It continues inside

I’m intrigued. Since I started looking into my grandmother’s history – a Finnish Swede who left Finland in her youth to serve in Swedish households as a maid – I have been eager to learn more about both the Finnish and the Swedish societies at the time.
Have you noticed, that when your mind is busy with something, you keep bumping into small bits and pieces that lead you on, pieces to lay your puzzle with? If you hadn’t been busy with these thoughts, you would probably not have noticed them, but all of a sudden they pop up, everywhere.
I went to an artshow, about a month back. It’s called ”Supermarket” and consists of a lot of independent artists, coming together to display their work, make installations and engage with the public. At one of the tables, a guy was sitting, gluing book pages together with a device he created with a 3D-printer. I don’t know if it really mattered to him what the small booklets contained. As I understood it, his art was about the combination of new and old techniques.
I picked up a small booklet and read the front page. It said ”Welcome, Finnish children!”, in Swedish. And there it was. A small piece of the puzzle I’ve started to lay in my head.


I bought the booklet and started reading through it. The first page tells a story about a Finnish girl, sent away from her own family because of the war. She tries to speak with her new family, but fails in making herself understood. At bedtime, she keeps repeating a word, which is interpreted by the family as ”egg”. Thus, they feed her lots of eggs, but she is never happy.
Finally, the family understand that she is saying ”turn off the lights”.
The need for a booklet with the most important words when taking care of a Finnish war child is thus apparent.

It is an interesting read. The words that are important to know, say a lot about how people lived, what their everyday life looked like. There is for instance only a translation of travelling third class – ”kolmas luokka”.
The families were large – ”Meitä on kuusi, neljä veljeä ja kaksi sisarta” is translated into ”we are six, four brothers and two sisters”.

My grandmother had 9 siblings. When she came over to Sweden, some of them had already died. Of course, she was not a child of the war when she came. This little booklet was issued in 1942. That’s about the same time, my grandmother and grandfather started building their house together, south of Stockholm.
Through the booklet, I get an idea of what people ate during the second world war. My grandmother told me that they bought food with coupons. There was no coffee. The booklet tells about dried bread – ”korppuja”, sour milk – ”piimä” and low alcohol beer – ”olut”. Very good to know is how to ask for another bowl of soup – ”saisinko lautasellisen keittoa lissä?”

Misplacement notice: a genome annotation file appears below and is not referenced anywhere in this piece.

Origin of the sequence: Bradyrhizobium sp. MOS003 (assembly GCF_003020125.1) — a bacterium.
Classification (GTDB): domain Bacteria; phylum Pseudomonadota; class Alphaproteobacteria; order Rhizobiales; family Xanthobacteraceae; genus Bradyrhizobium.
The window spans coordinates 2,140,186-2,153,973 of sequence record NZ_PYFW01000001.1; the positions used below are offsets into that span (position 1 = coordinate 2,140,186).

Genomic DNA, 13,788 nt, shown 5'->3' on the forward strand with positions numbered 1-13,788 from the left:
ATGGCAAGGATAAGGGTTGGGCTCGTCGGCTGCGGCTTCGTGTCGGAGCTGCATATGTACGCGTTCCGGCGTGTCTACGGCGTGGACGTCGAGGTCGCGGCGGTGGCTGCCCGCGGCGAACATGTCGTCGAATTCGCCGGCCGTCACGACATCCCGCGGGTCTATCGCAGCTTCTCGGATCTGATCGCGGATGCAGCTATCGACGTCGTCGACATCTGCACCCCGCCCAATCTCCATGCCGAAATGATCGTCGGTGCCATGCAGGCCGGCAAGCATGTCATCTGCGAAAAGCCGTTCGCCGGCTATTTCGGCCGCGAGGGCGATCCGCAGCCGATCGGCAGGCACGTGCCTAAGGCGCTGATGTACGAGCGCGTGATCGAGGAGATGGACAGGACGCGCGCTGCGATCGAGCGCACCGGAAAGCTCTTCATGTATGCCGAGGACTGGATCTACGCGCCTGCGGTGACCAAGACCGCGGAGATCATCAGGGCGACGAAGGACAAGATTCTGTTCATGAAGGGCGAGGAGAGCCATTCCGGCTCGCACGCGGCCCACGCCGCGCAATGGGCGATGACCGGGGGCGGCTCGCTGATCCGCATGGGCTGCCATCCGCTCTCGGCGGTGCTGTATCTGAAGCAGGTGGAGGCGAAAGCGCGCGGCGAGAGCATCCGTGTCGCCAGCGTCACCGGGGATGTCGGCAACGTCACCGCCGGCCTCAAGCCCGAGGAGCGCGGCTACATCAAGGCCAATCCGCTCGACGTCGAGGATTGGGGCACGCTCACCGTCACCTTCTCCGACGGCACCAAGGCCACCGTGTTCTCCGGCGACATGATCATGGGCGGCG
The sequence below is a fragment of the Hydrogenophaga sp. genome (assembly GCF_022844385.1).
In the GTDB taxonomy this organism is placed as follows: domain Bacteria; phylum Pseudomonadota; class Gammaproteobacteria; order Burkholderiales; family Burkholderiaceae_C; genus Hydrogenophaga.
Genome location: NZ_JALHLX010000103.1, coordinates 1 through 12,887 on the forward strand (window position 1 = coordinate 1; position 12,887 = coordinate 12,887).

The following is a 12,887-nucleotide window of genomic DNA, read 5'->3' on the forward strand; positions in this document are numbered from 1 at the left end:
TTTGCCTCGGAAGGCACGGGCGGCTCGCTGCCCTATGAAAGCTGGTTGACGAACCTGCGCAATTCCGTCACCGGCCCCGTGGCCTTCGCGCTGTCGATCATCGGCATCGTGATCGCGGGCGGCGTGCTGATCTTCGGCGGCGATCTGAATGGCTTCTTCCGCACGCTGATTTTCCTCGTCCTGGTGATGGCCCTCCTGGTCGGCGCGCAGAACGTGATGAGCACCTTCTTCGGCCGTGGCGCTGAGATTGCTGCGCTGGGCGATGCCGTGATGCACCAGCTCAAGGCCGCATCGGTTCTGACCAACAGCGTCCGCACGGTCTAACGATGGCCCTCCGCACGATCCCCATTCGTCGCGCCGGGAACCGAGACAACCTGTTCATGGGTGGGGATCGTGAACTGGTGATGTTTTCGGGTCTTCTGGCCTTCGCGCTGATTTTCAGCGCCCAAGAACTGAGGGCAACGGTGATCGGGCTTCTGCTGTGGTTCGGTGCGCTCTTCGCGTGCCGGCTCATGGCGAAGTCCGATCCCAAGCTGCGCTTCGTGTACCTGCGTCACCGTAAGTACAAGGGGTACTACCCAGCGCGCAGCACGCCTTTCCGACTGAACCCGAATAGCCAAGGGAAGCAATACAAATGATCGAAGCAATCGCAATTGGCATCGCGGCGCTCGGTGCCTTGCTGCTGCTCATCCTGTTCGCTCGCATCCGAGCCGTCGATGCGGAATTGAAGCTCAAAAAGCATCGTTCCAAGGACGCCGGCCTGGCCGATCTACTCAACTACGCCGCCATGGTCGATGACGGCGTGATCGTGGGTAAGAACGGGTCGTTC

Another part is how they taught people to help the children, while playing. Dividing the toys can be tricky, as all parents know. Here, little Maria gets to ride the rocking horse, Anders and Lars get to play with the train and the car, while Elin has the doll and the ball. The children also got help writing home. ”Kerro hänelle, että sinä voit hyvin ja olet totte-leveinen ja kiltti” was a good sentence: “tell her that you are well, obedient and nice”.
I’m happy my grandmother got to spend her childhood with her family. It must have been very hard to come to another country as a small child, not knowing the langugage, being so worried about your parents – with the father fighting the war and the mother struggling to help your siblings survive. The parallels with todays’ refugees are more than obvious. And, as there have been many studies on the psycological effects of having come to Sweden as a Finnish war child, there will most certainly be studies on todays’ refugees. The Finnish children have suffered from depression, a feeling of not belonging anywhere and separation anxiety.

There were more than 70 000 Finnish children, who were sent to Sweden and Denmark between 1939 and 1945. They all suffered a trauma, which is something we can be sure that the children arriving from Syria today are doing as well. Thus, there’s one thing we know – the war is not over even if you survive. It continues inside.

And I, two generations down from my grandmothers’ journey over the water, keep searching for her history and my roots. I’m laying a puzzle that I already suspect, cannot be completed.
This, as well, continues inside.

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